GR: We can reverse some of our environmental impacts by removing toxic waste and restoring native species. However, some of the things we’ve done seem irreversible. Here’s a report on deep-ocean pollution that, like climate change, is another of the marks of our presence that will persist long after we’re gone. The subtitle sums it up: “There’s literally no escaping mankind’s mess.”
Alan Jamieson/Newcastle University Hirondellea gigas are voracious scavengers that consume anything that comes down from the surface.
“Not even the very deepest, darkest depths of Earth’s oceans can escape mankind’s legacy of toxic pollution.
“In a shocking discovery highlighting the interconnectedness of our planet, scientists have detected “extremely high levels” of organic chemicals in the fatty tissue of amphipods, a type of crustacean, living in Mariana trench ― the deepest part of the world’s oceans.
Garbage in the Pacific Ocean (Huffington Post).
“We still think of the deep ocean as being this remote and pristine realm, safe from human impact, but our research shows that, sadly, this could not be further from the truth,” study author Alan Jamieson, a marine ecologist at Newcastle University in Britain, said in a statement.” –Chris D’Angelo (More: ‘Extremely High Levels’ Of Toxic Pollutants Found In Deepest Parts Of World’s Oceans | The Huffington Post.)
GR: The top two threats to species are habitat loss due to human farming and construction and the spread of invasive plants and animals. We have expected climate to catch up, and here is clear evidence that this is so. What can we do? Simple, stop destroying habitat, ignoring invasive species, and burning coal, oil, and gas. Simple to say, that is, but probably impossible to do.
“The impact of climate change on threatened and endangered wildlife has been dramatically underreported, with scientists calling on policymakers to act urgently to slow its effects before entire species are lost for good.
“New analysis has found that nearly half (47%) of the mammals and nearly a quarter (24.4%) of the birds on the International Union for the Conservation of Nature (IUCN) red list of threatened species are negatively impacted by climate change – a total of about 700 species. Previous assessments had said only 7% of listed mammals and 4% of birds were impacted.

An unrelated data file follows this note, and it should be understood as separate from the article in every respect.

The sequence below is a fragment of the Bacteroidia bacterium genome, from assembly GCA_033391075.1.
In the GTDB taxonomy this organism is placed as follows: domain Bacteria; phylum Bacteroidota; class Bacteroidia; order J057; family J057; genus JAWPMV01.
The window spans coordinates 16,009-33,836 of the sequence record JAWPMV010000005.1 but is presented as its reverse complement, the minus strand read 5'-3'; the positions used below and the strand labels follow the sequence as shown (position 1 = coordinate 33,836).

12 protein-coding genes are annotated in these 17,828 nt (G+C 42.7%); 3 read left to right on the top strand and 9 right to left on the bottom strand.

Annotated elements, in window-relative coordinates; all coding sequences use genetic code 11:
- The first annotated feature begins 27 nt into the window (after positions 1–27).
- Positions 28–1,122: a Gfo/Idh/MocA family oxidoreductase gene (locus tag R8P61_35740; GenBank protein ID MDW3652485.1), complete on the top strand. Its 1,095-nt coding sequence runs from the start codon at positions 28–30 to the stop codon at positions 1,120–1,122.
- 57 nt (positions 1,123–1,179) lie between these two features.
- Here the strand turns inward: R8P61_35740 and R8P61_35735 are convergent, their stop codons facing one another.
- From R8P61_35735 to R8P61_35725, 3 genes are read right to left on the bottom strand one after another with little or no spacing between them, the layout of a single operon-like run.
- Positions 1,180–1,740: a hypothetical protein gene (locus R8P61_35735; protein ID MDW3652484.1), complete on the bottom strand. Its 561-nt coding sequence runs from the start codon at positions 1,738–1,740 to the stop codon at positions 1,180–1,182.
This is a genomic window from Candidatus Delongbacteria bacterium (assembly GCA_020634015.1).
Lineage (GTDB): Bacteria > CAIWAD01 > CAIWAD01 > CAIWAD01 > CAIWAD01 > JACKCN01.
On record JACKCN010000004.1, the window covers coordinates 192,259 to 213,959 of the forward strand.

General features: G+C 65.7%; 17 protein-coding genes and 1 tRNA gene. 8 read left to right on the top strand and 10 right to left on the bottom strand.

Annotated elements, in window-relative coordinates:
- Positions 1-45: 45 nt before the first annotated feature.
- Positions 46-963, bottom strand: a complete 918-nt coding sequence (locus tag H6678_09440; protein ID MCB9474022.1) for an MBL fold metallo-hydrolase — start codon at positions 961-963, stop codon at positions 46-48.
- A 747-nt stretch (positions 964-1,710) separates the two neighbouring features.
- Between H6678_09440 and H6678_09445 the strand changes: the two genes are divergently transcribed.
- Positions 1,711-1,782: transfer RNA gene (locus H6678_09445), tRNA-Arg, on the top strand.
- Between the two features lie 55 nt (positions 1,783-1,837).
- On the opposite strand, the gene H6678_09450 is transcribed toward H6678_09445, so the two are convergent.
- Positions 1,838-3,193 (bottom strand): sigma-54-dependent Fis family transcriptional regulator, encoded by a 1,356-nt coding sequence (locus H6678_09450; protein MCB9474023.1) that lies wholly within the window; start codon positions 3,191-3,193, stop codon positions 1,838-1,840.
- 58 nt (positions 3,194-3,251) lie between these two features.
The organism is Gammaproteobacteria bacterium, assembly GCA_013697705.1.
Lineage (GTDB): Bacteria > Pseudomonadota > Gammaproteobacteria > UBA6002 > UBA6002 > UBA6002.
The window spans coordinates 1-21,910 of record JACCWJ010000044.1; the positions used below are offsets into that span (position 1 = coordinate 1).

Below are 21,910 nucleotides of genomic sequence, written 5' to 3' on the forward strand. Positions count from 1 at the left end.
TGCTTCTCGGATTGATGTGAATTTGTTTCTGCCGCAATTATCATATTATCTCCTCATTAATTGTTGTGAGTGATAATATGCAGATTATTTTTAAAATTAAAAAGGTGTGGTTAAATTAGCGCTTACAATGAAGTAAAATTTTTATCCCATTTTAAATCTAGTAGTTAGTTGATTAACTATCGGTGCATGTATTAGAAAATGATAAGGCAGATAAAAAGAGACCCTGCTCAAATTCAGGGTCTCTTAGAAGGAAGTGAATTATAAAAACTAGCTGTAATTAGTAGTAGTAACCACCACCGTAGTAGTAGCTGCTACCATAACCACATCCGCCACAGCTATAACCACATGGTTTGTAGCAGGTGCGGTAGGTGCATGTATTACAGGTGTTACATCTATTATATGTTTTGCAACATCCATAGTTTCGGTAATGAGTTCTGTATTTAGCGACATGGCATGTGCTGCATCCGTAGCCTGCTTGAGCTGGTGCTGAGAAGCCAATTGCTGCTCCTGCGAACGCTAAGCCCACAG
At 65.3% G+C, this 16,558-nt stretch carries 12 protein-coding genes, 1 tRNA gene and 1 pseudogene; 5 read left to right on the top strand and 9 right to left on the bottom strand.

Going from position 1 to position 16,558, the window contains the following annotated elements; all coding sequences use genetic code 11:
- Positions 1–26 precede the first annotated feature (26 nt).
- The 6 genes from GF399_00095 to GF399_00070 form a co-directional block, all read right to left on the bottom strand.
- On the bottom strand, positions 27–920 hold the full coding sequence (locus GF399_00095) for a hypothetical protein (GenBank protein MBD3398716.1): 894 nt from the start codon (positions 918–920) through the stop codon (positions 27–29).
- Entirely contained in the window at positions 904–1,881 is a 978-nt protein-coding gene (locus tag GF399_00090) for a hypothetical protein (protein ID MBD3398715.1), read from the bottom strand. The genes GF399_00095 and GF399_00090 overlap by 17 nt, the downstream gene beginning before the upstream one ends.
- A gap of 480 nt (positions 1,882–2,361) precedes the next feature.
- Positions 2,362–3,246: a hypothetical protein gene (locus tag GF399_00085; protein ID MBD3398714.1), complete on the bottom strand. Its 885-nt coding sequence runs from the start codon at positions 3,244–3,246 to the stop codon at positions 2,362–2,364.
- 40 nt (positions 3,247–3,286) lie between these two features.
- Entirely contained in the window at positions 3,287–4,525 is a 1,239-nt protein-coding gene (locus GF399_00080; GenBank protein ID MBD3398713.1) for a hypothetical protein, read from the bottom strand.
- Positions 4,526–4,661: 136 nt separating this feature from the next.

“Many experts have got these climate assessments wrong – in some cases, massively so,” said Dr James Watson of the University of Queensland, who co-authored the paper with scientists in the UK, Italy and the US.
“Published in the Nature Climate Change journal, the analysis of 130 studies reported between 1990 and 2015 painted a grim picture of the impact of the changing climate on birds and mammals already under threat.” –Elle Hunt (More: Act now before entire species are lost to global warming, say scientists | Environment | The Guardian.)
GR: Energy production destroys wildlife. Burning fossil fuel is has the worst impact, but wind and solar are also harmful. Unless we reverse our population growth, cut our resource use, and reduce our energy needs, we will continue to drive our fellow species toward extinction.
Small hibernating bat colonies need protection
to prevent extinction
“Between collisions with wind turbines and deadly white-nose syndrome, endangered Indiana bats may not have much of a chance of recovering, according to a recently published U.S. Geological Survey study.
“The researchers used a scientific model to compare how wind turbine mortality and WNS may singly and then together affect Indiana bat population dynamics throughout the species’ U.S. range.
“Bats are valuable because, by eating insects, they save U.S. agriculture billions of dollars per year in pest control,” said USGS scientist Richard Erickson, the lead author of the study. “Our research is important for understanding the threats to endangered Indiana bats and can help inform conservation efforts.”
“Wind energy generation can cause bat mortality when certain species, including the midwestern Indiana bat, approach turbines during migration. Meanwhile, WNS, which is caused by the Pseudogymnoascus destructans fungus, has killed millions of hibernating bats in North America and is spreading. The new study found that the combination of these two hazards has a larger negative impact on Indiana bats than either threat alone.” –Bob Berwin (Continue reading: Endangered Indiana bats face twin threat from wind turbines and white-nose syndrome – Summit County Citizens Voice.)